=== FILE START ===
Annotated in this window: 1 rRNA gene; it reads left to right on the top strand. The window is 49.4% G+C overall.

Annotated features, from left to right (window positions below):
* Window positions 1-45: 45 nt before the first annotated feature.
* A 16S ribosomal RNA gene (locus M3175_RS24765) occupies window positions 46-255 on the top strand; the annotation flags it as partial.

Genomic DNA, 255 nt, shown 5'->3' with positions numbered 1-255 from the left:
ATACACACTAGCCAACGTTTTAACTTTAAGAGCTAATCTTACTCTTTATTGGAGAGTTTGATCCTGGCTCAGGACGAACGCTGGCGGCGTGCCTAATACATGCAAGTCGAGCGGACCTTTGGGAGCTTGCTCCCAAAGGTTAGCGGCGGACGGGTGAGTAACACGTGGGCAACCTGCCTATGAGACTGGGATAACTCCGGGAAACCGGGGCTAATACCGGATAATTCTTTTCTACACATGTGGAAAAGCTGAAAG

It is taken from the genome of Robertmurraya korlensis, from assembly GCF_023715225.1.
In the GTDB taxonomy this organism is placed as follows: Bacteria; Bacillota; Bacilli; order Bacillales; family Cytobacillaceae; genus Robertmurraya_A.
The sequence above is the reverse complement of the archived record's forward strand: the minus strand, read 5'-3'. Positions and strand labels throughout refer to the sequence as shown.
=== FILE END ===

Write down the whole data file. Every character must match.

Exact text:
Annotated in this window: 1 rRNA gene; it reads left to right on the top strand. The window is 49.4% G+C overall.

Annotated features, from left to right (window positions below):
* Window positions 1-45: 45 nt before the first annotated feature.
* A 16S ribosomal RNA gene (locus M3175_RS24765) occupies window positions 46-255 on the top strand; the annotation flags it as partial.

Genomic DNA, 255 nt, shown 5'->3' with positions numbered 1-255 from the left:
ATACACACTAGCCAACGTTTTAACTTTAAGAGCTAATCTTACTCTTTATTGGAGAGTTTGATCCTGGCTCAGGACGAACGCTGGCGGCGTGCCTAATACATGCAAGTCGAGCGGACCTTTGGGAGCTTGCTCCCAAAGGTTAGCGGCGGACGGGTGAGTAACACGTGGGCAACCTGCCTATGAGACTGGGATAACTCCGGGAAACCGGGGCTAATACCGGATAATTCTTTTCTACACATGTGGAAAAGCTGAAAG

It is taken from the genome of Robertmurraya korlensis, from assembly GCF_023715225.1.
In the GTDB taxonomy this organism is placed as follows: Bacteria; Bacillota; Bacilli; order Bacillales; family Cytobacillaceae; genus Robertmurraya_A.
The sequence above is the reverse complement of the archived record's forward strand: the minus strand, read 5'-3'. Positions and strand labels throughout refer to the sequence as shown.